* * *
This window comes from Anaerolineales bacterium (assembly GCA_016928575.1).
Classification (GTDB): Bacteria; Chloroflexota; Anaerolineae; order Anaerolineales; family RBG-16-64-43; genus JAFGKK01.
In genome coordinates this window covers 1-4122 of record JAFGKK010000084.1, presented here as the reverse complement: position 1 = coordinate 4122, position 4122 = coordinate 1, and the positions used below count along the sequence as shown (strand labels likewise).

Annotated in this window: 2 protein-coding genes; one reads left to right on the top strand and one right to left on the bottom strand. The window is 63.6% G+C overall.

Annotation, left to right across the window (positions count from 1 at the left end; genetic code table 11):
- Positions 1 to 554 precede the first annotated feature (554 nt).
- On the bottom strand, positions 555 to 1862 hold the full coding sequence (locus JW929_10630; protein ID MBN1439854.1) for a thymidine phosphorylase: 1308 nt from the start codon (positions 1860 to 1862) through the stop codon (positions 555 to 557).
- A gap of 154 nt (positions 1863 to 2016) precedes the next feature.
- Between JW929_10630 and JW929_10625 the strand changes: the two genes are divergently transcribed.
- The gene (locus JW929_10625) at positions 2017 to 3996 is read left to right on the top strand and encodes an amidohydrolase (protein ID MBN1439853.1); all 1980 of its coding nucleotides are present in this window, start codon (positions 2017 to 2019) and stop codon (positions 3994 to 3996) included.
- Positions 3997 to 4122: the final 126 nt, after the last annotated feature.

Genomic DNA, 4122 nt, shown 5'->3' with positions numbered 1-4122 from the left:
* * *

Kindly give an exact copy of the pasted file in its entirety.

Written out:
This window comes from Anaerolineales bacterium (assembly GCA_016928575.1).
Classification (GTDB): Bacteria; Chloroflexota; Anaerolineae; order Anaerolineales; family RBG-16-64-43; genus JAFGKK01.
In genome coordinates this window covers 1-4122 of record JAFGKK010000084.1, presented here as the reverse complement: position 1 = coordinate 4122, position 4122 = coordinate 1, and the positions used below count along the sequence as shown (strand labels likewise).

Annotated in this window: 2 protein-coding genes; one reads left to right on the top strand and one right to left on the bottom strand. The window is 63.6% G+C overall.

Annotation, left to right across the window (positions count from 1 at the left end; genetic code table 11):
- Positions 1 to 554 precede the first annotated feature (554 nt).
- On the bottom strand, positions 555 to 1862 hold the full coding sequence (locus JW929_10630; protein ID MBN1439854.1) for a thymidine phosphorylase: 1308 nt from the start codon (positions 1860 to 1862) through the stop codon (positions 555 to 557).
- A gap of 154 nt (positions 1863 to 2016) precedes the next feature.
- Between JW929_10630 and JW929_10625 the strand changes: the two genes are divergently transcribed.
- The gene (locus JW929_10625) at positions 2017 to 3996 is read left to right on the top strand and encodes an amidohydrolase (protein ID MBN1439853.1); all 1980 of its coding nucleotides are present in this window, start codon (positions 2017 to 2019) and stop codon (positions 3994 to 3996) included.
- Positions 3997 to 4122: the final 126 nt, after the last annotated feature.

Genomic DNA, 4122 nt, shown 5'->3' with positions numbered 1-4122 from the left: